The thermal phase curve for super-Earth LHS 3844b suggests a solid surface and lack of a substantial atmosphere. The dayside temperature is around 1040 K and the nightside temperature is around 0 K, which is unlike any temperature contrast observed at present day for planets in the Solar System. On the other hand, the thermal phase curve of super-Earth 55 Cnc e suggests much hotter temperatures with a nightside temperature around 1380 K and a substellar point temperature around 2700 K. The substellar point is also substantially shifted eastwards, which requires efficient energy circulation in the atmosphere.
Here, we use constraints from thermal phase curve observations to model the interior mantle flow. To constrain the surface temperature of 55 Cnc e, we use the results from general circulation models varying the atmospheric composition and optical depth.
Depending on how strong the surface temperature contrast is, this can lead to hemispheric tectonic regimes. Such a regime could influence a planet's atmosphere through interior-exterior coupling mechanisms (e.g. volcanic outgassing).
We run geodynamic simulations of the interior mantle flow using the mantle convection code StagYY. The models are fully compressible with an Arrhenius-type viscosity law where the mantle is modelled with an upper mantle, a perovskite-layer and a post-perovskite layer. The lithospheric strength is modelled through a plastic yielding criteria and the heating mode is either basal heating only or mixed heating (basal and internal heating).
For LHS 3844b we find that the surface temperature dichotomy can lead to a hemispheric tectonic regime depending on the strength of the lithosphere and the heating mode in the mantle. In a hemispheric tectonic regime, downwellings occur preferentially on one side and upwellings rise on the other side (Fig. A). We compare these results to the case of 55 Cnc e, where large parts of the surface could be molten. At first order we expect that a magma ocean could homogenise the temperatures at the interface between the magma ocean and the underlying solid mantle and therefore reduce the likelihood of hemispheric tectonics operating on 55 Cnc e (Fig. B).
For LHS 3844b, the contribution of the interior flux to the thermal phase curve is on the order of 15-30 K, and therefore below the detecting capabilities of current and near-future observations. However, for hemispheric tectonics, upwellings might lead to preferential melt generation and outgassing on one hemisphere that could manifest as a secondary signal in phase curve observations. Such signals could also be produced on hotter planets such as 55 Cnc e where parts of the surface are hot enough to melt.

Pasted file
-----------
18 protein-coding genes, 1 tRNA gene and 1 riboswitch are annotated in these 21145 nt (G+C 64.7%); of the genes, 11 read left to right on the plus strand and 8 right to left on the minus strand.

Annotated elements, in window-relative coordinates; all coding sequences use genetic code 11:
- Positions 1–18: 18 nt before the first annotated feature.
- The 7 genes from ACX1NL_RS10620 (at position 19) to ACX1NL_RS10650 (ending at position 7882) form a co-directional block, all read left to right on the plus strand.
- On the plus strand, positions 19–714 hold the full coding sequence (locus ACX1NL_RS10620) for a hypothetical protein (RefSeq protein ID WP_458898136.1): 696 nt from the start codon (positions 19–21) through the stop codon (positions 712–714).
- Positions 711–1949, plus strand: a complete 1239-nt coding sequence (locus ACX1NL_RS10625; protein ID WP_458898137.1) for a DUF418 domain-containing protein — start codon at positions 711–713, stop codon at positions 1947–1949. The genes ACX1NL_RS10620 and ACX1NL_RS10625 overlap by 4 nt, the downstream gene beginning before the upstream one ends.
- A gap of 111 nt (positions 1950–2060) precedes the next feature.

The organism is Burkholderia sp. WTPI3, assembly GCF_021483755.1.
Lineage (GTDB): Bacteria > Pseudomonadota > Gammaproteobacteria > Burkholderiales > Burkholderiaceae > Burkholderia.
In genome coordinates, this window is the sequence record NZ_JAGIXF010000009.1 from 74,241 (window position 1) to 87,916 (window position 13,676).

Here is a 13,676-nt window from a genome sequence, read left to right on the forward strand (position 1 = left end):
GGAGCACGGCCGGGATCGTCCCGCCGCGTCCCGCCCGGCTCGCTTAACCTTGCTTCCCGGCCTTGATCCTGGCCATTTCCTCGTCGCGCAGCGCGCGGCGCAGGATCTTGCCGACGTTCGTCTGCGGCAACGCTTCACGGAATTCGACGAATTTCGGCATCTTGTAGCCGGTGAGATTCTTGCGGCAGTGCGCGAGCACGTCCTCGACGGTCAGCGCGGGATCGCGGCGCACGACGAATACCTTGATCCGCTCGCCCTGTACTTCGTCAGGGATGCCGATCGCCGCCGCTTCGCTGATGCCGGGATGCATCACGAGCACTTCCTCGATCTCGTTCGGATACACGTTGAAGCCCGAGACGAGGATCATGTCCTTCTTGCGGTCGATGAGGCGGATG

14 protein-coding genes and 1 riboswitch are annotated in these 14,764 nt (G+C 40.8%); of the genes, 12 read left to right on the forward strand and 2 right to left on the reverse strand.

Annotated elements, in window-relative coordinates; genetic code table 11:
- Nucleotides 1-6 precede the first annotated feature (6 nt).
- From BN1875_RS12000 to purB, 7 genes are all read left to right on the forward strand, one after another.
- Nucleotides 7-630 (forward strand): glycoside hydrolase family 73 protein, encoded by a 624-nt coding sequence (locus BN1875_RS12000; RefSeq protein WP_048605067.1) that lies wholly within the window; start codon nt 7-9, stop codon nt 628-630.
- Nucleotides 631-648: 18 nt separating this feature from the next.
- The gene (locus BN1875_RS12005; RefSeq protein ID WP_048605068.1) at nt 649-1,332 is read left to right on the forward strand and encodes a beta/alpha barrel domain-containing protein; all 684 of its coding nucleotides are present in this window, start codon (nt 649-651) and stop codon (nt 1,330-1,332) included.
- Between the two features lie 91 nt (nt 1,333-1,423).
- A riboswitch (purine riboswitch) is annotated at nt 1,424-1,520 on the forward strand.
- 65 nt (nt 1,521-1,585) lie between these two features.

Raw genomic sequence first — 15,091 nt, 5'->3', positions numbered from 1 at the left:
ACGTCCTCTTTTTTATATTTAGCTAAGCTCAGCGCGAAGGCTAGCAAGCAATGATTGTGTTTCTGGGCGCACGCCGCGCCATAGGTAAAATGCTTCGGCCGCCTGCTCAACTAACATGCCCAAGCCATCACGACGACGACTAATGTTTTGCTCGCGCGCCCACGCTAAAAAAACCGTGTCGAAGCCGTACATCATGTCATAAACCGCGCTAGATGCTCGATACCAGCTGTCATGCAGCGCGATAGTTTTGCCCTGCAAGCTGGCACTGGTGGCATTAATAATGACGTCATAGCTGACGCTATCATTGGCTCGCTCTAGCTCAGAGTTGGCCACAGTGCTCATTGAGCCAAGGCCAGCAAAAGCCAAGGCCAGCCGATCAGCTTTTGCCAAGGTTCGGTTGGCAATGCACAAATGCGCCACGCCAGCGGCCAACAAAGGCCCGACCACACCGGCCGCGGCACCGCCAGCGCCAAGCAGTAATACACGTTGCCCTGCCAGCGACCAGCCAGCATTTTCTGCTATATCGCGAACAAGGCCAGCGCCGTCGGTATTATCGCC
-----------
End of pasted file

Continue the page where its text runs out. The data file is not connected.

How to cite: Meier, T. G., Bower, D. J., Lichtenberg, T., Tackley, P. J., and Demory, B.-O.: Exploring the convection in super-Earths: Comparing LHS 3844b with 55 Cnc e, Europlanet Science Congress 2021, online, 13–24 Sep 2021, EPSC2021-500, https://doi.org/10.5194/epsc2021-500, 2021.
Earth has been the only known habitable world and thus used as a reference to understand habitability. The origin of life on Earth is not yet clearly understood, but known traces are up-to the Archean (∼ 3.5Ga, Ga-billion years). Earth had water and continents from the Hadean Earth (> 4.0Ga), which had different atmospheric conditions compared to the Archean Earth. Similarly, the current state and composition of atmosphere does not represent its future state. Climate changes are partly attributed to feedback mechanism between the internal processes and the atmosphere. And as such, each atmospheric state is depictive of an instance a long a trajectory path of a coupled evolution of Earth system. Venus was thought to be habitable until into the 1960s, when its surface was observed to be oven-hot with surface pressure a hundred times that of Earth. Why and when the evolutionary paths of Venus and Earth, which are similarly sized and should have similar internal compositions, started to diverge? Moreover, known exoplanets, planets and moons have very different geophysical characteristic from Earth. This implies exotic life might vary substantially from what we know. As a result, understanding evolution of rocky planets, that is their interior structure, atmospheres and climate regardless of their habitability is of great importance. In this work we study the relation between a rocky planet’s internal properties and its observable surface and atmosphere properties over time. We explore the different convection regimes (stagnant lid, episodic-lid and tectonic), studying the relation between a planet’s viscous state, its interior composition and structure. Focusing on the effects of mantle convection on volatile recycling processes such as CO2 outgassing that influence the atmospheric state and climatic conditions over time. The computed models are then used to compute observables, that ultimately can be tested with observations.
How to cite: Adhiambo, V., Root, B., and Desert, J.-M.: The interior-atmosphere coupling of rocky worlds, Europlanet Science Congress 2021, online, 13–24 Sep 2021, EPSC2021-664, https://doi.org/10.5194/epsc2021-664, 2021.